The lyrics in the first verse are an adaptation of the 1929 blues recording “The Girl I Love She Got Long Curley Hair” by Sleepy John Estes. The 2016 remastered edition of The Complete BBC Sessions includes “Contains interpolations from “Let Me Love You Baby” by Willie Dixon [and] “Travelling Riverside” by Robert Johnson” in the credits for the song

Cut My Hair by The Who – “Cut My Hair” is on The Who’s sixth studio album Quadrophenia, released as a double album in October 1973. It is the group’s second rock opera. Set in London and Brighton in 1965, the story follows a young mod named Jimmy and his search for self-worth and importance. Quadrophenia is the only Who album entirely composed by guitarist and lead songwriter Pete Townshend.

Fun Facts & Background: 1972 was the least active year for the Who since they had formed. The group had achieved great commercial and critical success with the albums Tommy and Who’s Next, but were struggling to come up with a suitable follow-up.

Townshend became inspired by “Rock Is Dead—Long Live Rock”, the title of The Who’s unreleased 1972 autobiographical album and in autumn that year began writing material, while the group put out unreleased recordings including “Join Together” and “Relay” to keep themselves in the public eye. In the meantime, bassist John Entwistle released his second solo album, Whistle Rymes, singer Roger Daltrey worked on solo material, and Keith Moon featured as a drummer in the film That’ll Be The Day.

Townshend had met up with “Irish” Jack Lyons, one of the original Who fans, which gave him the idea of writing a piece that would look back on the group’s history and its audience. He created the character of Jimmy from an amalgamation of six early fans of the group, including Lyons, and gave the character a four-way split personality, which led to the album’s title (a play on schizophrenia). Unlike other Who albums, Townshend insisted on composing the entire work, though he purposefully made the initial demos sparse and incomplete so the other group members could contribute to the finished arrangement.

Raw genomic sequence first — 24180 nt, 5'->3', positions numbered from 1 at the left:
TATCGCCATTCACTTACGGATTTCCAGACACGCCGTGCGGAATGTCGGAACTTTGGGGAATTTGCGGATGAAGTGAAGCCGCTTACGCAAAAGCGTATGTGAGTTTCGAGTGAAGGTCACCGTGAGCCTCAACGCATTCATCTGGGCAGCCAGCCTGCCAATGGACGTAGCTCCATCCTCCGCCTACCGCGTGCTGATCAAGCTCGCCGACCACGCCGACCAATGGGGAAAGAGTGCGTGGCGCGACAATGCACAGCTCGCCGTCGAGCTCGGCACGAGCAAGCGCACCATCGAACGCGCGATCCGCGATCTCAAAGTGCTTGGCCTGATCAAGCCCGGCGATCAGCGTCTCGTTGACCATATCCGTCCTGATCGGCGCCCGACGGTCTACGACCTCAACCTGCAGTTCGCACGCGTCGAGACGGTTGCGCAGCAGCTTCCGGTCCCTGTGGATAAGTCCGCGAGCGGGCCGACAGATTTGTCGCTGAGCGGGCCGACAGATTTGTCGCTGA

In the liner notes for the Who’s 1974 rarities collection Odds & Sods, Townshend said, “I had an idea once for a new album about the history of The Who called “Rock Is Dead—Long Live Rock.” That idea later blossomed into Quadrophenia.”

Interesting stuff, yeah?

Next up are two good covers by two really good “hair bands”:

Hair of the Dog – Guns ‘n Roses do a cover of the classic Nazareth song

Almost Cut My Hair – a cover of CSNY’s song by Queensryche

This next song almost counts as fitting the theme. The word hair isn’t in the title but it is in the lyrics. …”I’ve lost a few more hairs, I think I’m going bald…”

I Think I’m Going Bald by Rush – This song is on Caress of Steel, the third studio album by Canadian rock band Rush, released in 1975. The album showcases the band’s continued evolution to hard progressive rock as opposed to the blues-based hard rock style of the band’s first album.

“I Think I’m Going Bald” was written for Canadian rocker Kim Mitchell, who at the time was frontman of the band Max Webster and a close friend of the members of Rush. According to the book Contents Under Pressure, it was also inspired by the song “Goin’ Blind” by Kiss, whom Rush had frequently been an opening act for in their earlier years.

Now for a bit of a jarring juxtaposition: How about we finish out with a few old-timers. Anyone remember these? (All three of these songs have made me cry while putting this post together, I think primarily because of my current emotional state and from being smacked hard by the reality of what aging truly looks like and how cruel time can be to one’s body, mind and spirit. God help us all!)